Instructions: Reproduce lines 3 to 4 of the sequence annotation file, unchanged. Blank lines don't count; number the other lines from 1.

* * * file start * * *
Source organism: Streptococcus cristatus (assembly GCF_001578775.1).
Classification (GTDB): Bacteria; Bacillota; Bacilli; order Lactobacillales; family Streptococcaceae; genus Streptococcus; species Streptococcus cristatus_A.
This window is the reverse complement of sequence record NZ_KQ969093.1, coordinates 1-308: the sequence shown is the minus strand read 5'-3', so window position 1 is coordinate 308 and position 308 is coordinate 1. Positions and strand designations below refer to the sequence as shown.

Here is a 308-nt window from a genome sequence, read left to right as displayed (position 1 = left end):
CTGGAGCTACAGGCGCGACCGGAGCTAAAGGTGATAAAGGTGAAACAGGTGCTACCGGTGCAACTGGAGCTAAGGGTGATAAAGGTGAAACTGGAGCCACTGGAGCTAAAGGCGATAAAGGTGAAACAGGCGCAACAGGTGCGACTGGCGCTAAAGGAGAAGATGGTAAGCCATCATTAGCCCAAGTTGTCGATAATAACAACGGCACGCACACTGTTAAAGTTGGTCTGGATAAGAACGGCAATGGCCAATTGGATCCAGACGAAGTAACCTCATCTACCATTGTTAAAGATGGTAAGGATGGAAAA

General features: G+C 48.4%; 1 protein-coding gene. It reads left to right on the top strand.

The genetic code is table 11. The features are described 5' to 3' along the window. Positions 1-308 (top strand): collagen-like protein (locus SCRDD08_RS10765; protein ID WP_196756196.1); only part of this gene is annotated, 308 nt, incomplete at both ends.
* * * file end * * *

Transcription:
This window is the reverse complement of sequence record NZ_KQ969093.1, coordinates 1-308: the sequence shown is the minus strand read 5'-3', so window position 1 is coordinate 308 and position 308 is coordinate 1. Positions and strand designations below refer to the sequence as shown.

Here is a 308-nt window from a genome sequence, read left to right as displayed (position 1 = left end):